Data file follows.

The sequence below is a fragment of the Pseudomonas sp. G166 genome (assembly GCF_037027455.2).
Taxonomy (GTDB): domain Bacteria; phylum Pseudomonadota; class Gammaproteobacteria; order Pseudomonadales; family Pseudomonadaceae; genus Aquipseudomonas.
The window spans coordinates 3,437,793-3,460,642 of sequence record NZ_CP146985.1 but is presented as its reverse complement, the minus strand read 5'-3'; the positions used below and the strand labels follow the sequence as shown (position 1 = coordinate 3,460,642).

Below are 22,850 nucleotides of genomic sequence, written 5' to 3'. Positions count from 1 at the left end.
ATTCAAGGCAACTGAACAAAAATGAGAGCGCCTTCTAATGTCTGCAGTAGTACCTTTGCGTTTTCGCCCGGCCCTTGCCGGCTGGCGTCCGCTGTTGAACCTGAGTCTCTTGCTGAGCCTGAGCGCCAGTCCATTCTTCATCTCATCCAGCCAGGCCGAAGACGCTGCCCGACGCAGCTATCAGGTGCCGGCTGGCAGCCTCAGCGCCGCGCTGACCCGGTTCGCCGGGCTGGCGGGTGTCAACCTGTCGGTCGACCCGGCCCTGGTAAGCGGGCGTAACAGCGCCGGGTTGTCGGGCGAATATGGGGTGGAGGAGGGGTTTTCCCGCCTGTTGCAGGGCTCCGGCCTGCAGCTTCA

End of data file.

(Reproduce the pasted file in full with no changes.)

The sequence below is a fragment of the Pseudomonas sp. G166 genome (assembly GCF_037027455.2).
Taxonomy (GTDB): domain Bacteria; phylum Pseudomonadota; class Gammaproteobacteria; order Pseudomonadales; family Pseudomonadaceae; genus Aquipseudomonas.
The window spans coordinates 3,437,793-3,460,642 of sequence record NZ_CP146985.1 but is presented as its reverse complement, the minus strand read 5'-3'; the positions used below and the strand labels follow the sequence as shown (position 1 = coordinate 3,460,642).

Below are 22,850 nucleotides of genomic sequence, written 5' to 3'. Positions count from 1 at the left end.
ATTCAAGGCAACTGAACAAAAATGAGAGCGCCTTCTAATGTCTGCAGTAGTACCTTTGCGTTTTCGCCCGGCCCTTGCCGGCTGGCGTCCGCTGTTGAACCTGAGTCTCTTGCTGAGCCTGAGCGCCAGTCCATTCTTCATCTCATCCAGCCAGGCCGAAGACGCTGCCCGACGCAGCTATCAGGTGCCGGCTGGCAGCCTCAGCGCCGCGCTGACCCGGTTCGCCGGGCTGGCGGGTGTCAACCTGTCGGTCGACCCGGCCCTGGTAAGCGGGCGTAACAGCGCCGGGTTGTCGGGCGAATATGGGGTGGAGGAGGGGTTTTCCCGCCTGTTGCAGGGCTCCGGCCTGCAGCTTCA